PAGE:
If the adjustment is performed manually on the basis of the indication on an opacimeter (smoke densimeter), such a long time is required for the adjustment that, under varying operating conditions, very considerable emissions may very well be produced during the adjustment proper, which make up a substantial part of the total emissions. Besides, operational variations may affect the adjustment so that the optimization will fail if considerable changes in dust concentration or gas temperature occur during the time required for the adjustment. This applies even to the adjustment of the electrical parameters and is a still more difficultly-mastered problem when adjusting the supply of conditioning agent, since the time constant of the system may then range from minutes to hours. Especially when there is a decrease in the amount of conditioning agent, it will take quite long before the consequences thereof can be established. In addition, the effect will be delayed in the later sections, if several precipitator sections are connected in series.

It therefore is highly desirable to provide a method for quickly and reliably detecting the status of a precipitator with a view to adjusting the amount of conditioning agent supplied. Preferably, this adjustment should be based only on electrical measurements in the very precipitator or the associated rectifier. This is so, among other things, because it has been found that even if the rapping of a filter section considerably affects the dust concentration of the gas leaving the precipitator and, hence, the signal from an optional smoke densimeter, the current-to-voltage ratio in the precipitator is only marginally changed thereby.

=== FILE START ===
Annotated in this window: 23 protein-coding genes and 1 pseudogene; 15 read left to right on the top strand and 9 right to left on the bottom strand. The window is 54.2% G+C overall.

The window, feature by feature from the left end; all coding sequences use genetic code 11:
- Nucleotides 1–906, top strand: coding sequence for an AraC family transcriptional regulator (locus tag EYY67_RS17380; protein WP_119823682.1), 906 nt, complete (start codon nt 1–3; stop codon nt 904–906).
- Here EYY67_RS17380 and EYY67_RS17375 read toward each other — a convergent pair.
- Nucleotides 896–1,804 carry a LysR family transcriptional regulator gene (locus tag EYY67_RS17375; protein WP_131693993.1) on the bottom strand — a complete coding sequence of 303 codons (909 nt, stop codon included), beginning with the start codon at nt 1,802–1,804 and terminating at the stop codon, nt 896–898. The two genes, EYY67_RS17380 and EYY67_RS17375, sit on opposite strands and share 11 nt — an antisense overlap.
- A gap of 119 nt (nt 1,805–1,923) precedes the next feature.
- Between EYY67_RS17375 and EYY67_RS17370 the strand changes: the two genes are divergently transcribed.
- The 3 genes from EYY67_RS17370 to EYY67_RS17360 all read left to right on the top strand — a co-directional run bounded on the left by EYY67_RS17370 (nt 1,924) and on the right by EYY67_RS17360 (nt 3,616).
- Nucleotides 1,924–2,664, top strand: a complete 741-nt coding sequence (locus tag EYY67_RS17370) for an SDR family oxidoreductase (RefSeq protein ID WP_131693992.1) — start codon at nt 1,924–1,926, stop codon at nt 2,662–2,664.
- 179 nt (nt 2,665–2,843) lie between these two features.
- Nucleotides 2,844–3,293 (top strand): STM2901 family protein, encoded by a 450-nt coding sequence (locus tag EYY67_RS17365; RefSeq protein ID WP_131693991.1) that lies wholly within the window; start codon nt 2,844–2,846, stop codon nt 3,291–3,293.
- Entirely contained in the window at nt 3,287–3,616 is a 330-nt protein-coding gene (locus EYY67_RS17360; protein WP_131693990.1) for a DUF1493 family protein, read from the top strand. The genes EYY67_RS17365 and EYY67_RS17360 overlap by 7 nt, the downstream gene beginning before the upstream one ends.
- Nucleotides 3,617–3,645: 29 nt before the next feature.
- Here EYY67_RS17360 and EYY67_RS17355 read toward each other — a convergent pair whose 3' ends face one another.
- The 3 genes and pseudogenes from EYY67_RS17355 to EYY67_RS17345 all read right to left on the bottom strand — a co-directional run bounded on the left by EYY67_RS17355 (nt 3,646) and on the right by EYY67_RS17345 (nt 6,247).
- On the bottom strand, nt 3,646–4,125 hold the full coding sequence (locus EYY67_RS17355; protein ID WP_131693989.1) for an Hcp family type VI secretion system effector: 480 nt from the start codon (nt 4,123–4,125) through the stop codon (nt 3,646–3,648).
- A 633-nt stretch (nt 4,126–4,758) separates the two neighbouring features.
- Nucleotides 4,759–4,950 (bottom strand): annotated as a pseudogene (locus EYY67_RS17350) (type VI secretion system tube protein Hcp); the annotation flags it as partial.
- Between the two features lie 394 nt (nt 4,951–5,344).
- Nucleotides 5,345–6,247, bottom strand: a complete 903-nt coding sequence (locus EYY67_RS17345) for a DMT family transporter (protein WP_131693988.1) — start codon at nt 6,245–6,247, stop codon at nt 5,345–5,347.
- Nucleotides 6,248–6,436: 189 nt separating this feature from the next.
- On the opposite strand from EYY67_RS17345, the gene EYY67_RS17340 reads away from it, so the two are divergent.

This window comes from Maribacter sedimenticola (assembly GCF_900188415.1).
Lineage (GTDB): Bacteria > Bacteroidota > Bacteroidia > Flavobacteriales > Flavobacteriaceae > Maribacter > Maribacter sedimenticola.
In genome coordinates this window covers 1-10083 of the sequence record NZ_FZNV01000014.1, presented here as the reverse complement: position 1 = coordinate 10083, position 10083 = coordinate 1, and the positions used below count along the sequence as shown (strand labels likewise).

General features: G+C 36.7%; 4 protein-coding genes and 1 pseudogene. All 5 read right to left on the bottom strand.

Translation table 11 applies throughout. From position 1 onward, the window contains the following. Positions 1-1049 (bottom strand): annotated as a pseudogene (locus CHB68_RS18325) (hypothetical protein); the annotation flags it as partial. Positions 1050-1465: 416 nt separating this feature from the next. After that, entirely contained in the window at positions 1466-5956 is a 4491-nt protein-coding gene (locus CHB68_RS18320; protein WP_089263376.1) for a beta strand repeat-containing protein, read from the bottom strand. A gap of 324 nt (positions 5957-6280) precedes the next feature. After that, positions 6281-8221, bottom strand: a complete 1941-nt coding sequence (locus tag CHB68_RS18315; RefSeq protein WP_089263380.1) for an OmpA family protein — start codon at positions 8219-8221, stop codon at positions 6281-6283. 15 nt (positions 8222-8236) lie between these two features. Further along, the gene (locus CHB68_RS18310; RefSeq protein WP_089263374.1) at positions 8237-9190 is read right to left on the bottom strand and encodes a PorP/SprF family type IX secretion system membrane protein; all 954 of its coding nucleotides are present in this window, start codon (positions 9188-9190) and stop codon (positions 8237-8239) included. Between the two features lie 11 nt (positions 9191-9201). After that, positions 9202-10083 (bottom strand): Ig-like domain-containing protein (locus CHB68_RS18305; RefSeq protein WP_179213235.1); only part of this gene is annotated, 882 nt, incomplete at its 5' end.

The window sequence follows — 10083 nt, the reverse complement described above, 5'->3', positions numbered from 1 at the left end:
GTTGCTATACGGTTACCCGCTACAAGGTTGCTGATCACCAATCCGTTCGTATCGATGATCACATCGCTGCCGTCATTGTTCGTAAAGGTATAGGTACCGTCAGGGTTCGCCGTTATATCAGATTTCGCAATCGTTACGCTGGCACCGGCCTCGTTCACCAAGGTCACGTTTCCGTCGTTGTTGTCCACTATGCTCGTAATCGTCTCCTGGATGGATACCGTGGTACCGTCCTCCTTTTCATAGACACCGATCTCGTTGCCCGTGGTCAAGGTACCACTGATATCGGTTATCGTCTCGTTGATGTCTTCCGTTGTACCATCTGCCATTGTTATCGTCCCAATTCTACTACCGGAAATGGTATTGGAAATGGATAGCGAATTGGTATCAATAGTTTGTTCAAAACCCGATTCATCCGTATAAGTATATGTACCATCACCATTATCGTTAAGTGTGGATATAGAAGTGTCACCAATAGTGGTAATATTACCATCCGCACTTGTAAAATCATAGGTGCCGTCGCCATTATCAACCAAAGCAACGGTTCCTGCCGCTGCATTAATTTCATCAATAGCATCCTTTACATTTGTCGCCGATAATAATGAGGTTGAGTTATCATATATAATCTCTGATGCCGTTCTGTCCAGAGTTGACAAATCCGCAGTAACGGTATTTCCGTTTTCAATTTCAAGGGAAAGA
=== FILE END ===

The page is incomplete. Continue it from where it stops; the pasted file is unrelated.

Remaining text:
OBJECT OF THE INVENTION

The methods hitherto tested for controlling the supply of conditioning agent when separating highly resistive dust have been found not always to yield the optimum parameter combination and, above all, they are far too slow. Considerable gains in the form of lower emissions, reduced consumption of conditioning agent and reduced energy consumption can be obtained from a changed evaluation of the operational conditions. This is so particularly in comparison with methods based on measurement of the dust concentration, but it also applies to hitherto proposed methods that are based on controlling after measurement of electrical quantities.

It therefore is a main object of the present invention to provide an improved method for controlling the supply of conditioning agent to electrostatic precipitators when separating "difficult" dust, for example dust having high resistivity. The purpose of such a method is to economise on conditioning agent or on energy or to permit choosing a combination which in a given situation optimizes the consumption of energy and conditioning agent for minimising costs.

Another object of the present invention is to provide a method which makes it easier than hitherto known methods to follow operational variations with an amount of conditioning agent adjusted to each operational event, or at least give clear indications of when and in which direction a change is to be made, so as to reduce the risk of overdosage of conditioning agent with the ensuing risk of environmental disturbance and corrosion because of an unnecessarily low pH in the gas ducts.

SUMMARY OF THE INVENTION

The present invention relates to a method for use in an electrostatic precipitator unit comprising discharge electrodes and collecting electrodes between which a varying high voltage is maintained by means of a pulsating direct current supplied thereto, of controlling, with a view to cleaning an incoming dust-laden gas, the supply of conditioning agent to the incoming contaminated gas upstream of the precipitator unit. The frequency, the pulse charge and/or the pulse length of the pulsating direct current are varied so as to obtain a plurality of frequency- charge-length combinations. A figure of merit is measured or calculated for each combination. The figures of merit are used to establish an optimal combination. The supply of conditioning agent is controlled in dependence on the pulse frequency for the established optimal combination.

GENERAL DESCRIPTION OF THE INVENTION